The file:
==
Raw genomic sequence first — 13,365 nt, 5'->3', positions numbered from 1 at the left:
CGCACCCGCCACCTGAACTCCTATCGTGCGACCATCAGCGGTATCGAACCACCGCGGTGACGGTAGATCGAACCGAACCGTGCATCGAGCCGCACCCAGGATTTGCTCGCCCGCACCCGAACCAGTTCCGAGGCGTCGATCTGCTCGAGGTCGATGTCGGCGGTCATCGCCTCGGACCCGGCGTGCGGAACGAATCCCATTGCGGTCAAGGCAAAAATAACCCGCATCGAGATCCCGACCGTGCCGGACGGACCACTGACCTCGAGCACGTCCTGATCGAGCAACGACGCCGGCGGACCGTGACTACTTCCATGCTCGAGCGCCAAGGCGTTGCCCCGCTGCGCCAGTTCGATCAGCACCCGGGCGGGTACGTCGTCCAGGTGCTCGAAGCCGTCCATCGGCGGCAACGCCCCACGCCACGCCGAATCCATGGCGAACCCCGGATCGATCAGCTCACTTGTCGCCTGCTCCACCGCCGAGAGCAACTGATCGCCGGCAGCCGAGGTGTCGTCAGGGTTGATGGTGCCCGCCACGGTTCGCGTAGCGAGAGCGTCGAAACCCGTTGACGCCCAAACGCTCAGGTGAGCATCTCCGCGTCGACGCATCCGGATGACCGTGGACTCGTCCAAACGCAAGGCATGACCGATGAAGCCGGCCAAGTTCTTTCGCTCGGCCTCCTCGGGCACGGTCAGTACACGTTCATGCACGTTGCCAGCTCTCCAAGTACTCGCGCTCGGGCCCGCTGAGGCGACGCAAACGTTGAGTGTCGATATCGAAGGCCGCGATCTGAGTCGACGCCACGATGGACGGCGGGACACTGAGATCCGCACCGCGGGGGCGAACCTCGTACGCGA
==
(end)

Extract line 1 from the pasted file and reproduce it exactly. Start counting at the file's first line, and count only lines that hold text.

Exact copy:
Raw genomic sequence first — 13,365 nt, 5'->3', positions numbered from 1 at the left: